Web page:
Acis and Galatea was being played at Drury Lane, and Oxberry wrote a burlesque version for The Adelphi which, while it called upon the resources of the entire company, lasted only six performances.
The theatre closed at the end of its regular season, 19 March with A farewell address by Yates promising "fresh new novelties"--a promise he would not be able to keep.
C. H. Adams gave a series of postseasonal lectures on astronomy using an orrery to illustrate his points. These talks were not always attended with awed respect. The Theatrical Observer complained, "We cannot avoid animadverting the foolish and disgraceful conduct of certain parties who attend them for the purpose of annoying the lecturer" (24 March 1842).
The post-season ended with a magician, Young, who resembled the famous Wizard of the North. Young, however, had additional entertainments in the form of dancing and a juvenile ballet by the pupils of Frampton.
During the recess, Frederick Yates died. The Theatrical Observer summed his career up as follows:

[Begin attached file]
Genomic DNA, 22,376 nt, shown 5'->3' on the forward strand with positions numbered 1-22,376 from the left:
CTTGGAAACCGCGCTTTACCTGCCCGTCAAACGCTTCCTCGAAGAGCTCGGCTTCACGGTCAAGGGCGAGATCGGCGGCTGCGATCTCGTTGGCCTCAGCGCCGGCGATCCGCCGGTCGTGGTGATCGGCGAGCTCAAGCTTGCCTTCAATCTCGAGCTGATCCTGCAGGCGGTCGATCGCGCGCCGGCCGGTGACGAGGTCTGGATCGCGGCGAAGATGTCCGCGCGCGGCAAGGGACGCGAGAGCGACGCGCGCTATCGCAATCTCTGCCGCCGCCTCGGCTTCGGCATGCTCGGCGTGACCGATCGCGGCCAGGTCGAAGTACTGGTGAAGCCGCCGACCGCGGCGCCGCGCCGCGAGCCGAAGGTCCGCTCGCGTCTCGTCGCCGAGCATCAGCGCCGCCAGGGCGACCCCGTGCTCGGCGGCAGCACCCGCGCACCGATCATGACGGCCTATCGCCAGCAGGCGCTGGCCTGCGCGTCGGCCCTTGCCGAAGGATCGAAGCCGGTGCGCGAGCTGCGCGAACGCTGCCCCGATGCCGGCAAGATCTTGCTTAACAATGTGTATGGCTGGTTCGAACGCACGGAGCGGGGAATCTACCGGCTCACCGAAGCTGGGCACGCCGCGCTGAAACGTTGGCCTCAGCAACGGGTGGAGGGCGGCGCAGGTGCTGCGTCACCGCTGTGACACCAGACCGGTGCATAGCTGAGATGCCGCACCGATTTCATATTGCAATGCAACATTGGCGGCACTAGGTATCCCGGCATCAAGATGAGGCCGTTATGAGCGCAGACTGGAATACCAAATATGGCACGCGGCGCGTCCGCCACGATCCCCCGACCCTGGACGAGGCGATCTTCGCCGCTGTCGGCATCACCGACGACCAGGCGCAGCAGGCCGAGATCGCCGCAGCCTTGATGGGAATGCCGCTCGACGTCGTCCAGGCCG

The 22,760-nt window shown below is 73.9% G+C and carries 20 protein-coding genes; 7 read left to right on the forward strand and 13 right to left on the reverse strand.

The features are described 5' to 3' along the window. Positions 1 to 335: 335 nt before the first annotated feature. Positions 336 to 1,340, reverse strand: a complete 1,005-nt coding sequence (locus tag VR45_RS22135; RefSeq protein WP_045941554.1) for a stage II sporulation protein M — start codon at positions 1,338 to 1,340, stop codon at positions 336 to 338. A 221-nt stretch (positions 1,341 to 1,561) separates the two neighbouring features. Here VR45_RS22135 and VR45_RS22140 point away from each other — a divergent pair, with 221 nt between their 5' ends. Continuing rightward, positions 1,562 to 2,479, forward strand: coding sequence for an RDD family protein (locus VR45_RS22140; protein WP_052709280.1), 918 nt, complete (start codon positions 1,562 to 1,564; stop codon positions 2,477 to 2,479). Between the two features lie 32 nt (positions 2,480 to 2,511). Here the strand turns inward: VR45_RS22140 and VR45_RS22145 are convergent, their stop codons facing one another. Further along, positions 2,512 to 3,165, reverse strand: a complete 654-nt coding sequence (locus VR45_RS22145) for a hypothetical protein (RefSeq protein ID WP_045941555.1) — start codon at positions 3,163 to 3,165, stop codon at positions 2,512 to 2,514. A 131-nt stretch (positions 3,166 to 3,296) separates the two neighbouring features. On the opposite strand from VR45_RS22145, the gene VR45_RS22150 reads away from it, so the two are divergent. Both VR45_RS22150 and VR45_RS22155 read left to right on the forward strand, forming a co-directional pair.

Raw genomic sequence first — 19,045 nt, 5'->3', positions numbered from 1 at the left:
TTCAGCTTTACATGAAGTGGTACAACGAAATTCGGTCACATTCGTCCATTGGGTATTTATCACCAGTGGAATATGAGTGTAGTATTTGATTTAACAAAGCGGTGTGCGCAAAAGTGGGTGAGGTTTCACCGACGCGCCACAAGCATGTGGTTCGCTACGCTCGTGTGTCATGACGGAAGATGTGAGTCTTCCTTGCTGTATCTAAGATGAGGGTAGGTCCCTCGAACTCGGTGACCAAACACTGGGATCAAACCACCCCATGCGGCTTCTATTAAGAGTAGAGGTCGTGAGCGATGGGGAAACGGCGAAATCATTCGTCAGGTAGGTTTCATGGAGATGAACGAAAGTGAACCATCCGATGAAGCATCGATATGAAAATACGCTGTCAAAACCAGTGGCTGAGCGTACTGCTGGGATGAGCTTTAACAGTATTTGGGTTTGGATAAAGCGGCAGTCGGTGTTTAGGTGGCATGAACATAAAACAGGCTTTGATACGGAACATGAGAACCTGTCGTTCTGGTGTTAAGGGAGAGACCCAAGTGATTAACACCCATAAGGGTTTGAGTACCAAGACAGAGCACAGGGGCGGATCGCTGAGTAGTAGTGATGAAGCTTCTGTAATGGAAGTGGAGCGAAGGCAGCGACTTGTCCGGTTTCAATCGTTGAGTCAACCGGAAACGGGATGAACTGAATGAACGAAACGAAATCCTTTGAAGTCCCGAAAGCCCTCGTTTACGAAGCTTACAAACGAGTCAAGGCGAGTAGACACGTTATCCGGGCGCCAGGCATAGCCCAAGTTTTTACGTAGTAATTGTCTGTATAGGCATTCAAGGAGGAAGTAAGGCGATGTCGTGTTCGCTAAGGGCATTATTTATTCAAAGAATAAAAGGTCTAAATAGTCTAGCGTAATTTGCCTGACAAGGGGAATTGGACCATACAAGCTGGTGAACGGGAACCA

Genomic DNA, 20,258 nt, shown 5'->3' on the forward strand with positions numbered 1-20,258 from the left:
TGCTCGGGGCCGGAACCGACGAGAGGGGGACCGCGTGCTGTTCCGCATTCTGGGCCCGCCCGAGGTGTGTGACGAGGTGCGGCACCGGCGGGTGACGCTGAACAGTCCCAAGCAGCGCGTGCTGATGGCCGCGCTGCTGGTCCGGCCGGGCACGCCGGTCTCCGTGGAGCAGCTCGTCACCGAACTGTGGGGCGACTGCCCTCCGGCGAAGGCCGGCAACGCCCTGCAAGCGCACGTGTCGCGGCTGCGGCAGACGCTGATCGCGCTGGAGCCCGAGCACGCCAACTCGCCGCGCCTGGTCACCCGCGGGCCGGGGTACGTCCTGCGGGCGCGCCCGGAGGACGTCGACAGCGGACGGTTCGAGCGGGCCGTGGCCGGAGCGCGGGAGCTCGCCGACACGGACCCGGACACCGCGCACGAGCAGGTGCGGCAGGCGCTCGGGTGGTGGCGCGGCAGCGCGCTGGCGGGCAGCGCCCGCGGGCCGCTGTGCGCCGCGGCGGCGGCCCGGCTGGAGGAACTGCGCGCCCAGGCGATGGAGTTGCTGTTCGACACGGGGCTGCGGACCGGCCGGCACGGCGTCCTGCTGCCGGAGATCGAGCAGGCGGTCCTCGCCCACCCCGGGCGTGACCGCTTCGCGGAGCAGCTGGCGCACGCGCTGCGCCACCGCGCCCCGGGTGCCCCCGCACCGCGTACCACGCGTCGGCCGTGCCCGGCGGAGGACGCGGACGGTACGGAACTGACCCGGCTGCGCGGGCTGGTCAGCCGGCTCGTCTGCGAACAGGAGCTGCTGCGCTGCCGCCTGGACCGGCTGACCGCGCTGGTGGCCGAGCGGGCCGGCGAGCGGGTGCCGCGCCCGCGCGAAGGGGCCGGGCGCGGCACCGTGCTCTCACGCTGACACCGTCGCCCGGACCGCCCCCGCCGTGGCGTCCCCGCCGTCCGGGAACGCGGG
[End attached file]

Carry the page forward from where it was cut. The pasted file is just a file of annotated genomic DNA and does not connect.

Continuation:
In tragedy, comedy, farce, and melodrama, he was occasionally capital and always respectable. In burlesque, he was excellent, though perhaps a little too prone to exaggeration. He was a better buck than fop, and a better rake than either; indeed, his performances of the latter character only wanted refinement to render it unexceptional. His extraordinary talent as a manager has been universally acknowledged, and his loss will be severely felt by the playgoers of the metropolis. The command he possessed over the audience has been frequently exemplified--by one word addressed in his peculiar way, he quieted the most uproarious gallery.
Frederick Yates was only forty-five years old when he died.